On April 28, 2017, the Federal Trade Commission (FTC) published a post on its business blog advising employers to keep it simple when it comes to employment background check disclosure and authorization forms. While the blog post is not legally binding, it provides some useful guidance on how to comply with federal background check requirements.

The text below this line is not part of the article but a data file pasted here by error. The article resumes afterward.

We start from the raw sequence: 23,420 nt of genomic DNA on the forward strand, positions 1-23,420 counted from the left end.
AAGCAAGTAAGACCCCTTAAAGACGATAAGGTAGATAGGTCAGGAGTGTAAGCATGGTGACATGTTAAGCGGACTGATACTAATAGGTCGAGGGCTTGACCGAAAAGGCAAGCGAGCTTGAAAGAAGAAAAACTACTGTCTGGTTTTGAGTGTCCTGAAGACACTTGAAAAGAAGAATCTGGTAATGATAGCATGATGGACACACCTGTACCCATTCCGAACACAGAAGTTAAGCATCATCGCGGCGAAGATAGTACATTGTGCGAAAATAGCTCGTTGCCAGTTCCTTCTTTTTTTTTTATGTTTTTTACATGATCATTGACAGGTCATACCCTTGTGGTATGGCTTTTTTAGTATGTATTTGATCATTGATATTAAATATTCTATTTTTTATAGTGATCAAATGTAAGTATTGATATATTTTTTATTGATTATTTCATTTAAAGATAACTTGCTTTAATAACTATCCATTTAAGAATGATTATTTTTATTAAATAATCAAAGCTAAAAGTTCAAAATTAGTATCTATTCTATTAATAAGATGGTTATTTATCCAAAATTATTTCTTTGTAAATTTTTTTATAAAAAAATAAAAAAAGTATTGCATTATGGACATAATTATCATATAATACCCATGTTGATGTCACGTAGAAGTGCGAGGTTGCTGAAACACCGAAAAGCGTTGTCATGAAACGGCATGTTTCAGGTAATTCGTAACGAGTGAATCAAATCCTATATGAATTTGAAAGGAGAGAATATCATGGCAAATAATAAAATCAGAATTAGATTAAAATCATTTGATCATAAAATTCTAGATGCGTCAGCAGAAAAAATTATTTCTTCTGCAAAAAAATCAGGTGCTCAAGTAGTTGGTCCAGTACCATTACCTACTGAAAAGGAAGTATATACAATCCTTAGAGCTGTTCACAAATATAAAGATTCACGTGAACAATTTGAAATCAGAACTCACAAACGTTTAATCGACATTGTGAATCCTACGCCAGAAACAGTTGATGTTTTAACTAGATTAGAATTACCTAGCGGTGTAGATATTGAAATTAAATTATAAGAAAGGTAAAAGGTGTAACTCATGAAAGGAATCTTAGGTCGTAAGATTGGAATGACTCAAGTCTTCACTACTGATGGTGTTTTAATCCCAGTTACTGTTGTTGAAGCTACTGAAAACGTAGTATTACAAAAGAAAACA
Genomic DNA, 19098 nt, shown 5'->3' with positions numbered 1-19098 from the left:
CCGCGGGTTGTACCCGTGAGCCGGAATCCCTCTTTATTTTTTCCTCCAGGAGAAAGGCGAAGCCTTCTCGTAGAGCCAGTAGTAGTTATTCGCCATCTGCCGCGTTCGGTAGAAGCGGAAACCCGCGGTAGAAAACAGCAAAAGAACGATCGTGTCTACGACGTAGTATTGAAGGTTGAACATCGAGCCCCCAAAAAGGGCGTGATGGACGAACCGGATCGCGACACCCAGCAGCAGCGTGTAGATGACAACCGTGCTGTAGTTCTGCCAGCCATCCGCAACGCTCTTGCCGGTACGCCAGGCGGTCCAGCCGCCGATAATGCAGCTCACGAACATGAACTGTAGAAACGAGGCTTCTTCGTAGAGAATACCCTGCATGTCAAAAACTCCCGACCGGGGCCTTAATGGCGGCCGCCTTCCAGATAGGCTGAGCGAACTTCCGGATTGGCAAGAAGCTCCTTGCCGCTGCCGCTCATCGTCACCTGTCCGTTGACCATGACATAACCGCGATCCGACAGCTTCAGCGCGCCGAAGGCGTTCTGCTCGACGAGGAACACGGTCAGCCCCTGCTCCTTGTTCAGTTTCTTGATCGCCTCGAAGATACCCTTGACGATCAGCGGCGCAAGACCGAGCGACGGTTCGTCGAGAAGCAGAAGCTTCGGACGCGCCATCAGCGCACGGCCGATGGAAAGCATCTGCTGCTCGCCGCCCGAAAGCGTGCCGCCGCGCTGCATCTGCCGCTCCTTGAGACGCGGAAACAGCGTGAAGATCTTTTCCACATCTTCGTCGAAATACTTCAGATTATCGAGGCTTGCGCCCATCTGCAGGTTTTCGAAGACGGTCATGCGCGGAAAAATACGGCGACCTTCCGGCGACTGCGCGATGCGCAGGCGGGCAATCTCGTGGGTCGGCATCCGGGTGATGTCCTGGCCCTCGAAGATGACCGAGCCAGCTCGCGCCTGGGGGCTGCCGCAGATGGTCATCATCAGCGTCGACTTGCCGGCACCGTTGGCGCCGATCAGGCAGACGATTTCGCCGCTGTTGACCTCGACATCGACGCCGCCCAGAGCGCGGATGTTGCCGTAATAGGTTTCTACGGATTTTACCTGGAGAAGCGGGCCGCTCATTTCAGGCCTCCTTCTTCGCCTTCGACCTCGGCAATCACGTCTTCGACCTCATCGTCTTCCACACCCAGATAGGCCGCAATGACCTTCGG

Employment background checks done by an outside vendor for a fee are considered “consumer reports” under the federal Fair Credit Reporting Act (FCRA). Pursuant to FCRA, employers are required to make a specific written disclosure to prospective and current employees and obtain their written authorization before obtaining a background check for employment purposes. Against the backdrop of a growing number of lawsuits around what the FCRA statute provides that disclosure and authorization forms may contain, the FTC’s blog post clarifies that the disclosure and authorization may be in a single document as long as clear and understandable wording is used. The FTC also advises keeping the form simple, however, and excluding extraneous information. The following are examples of what the FTC blog post states should not be in a combined disclosure and authorization form: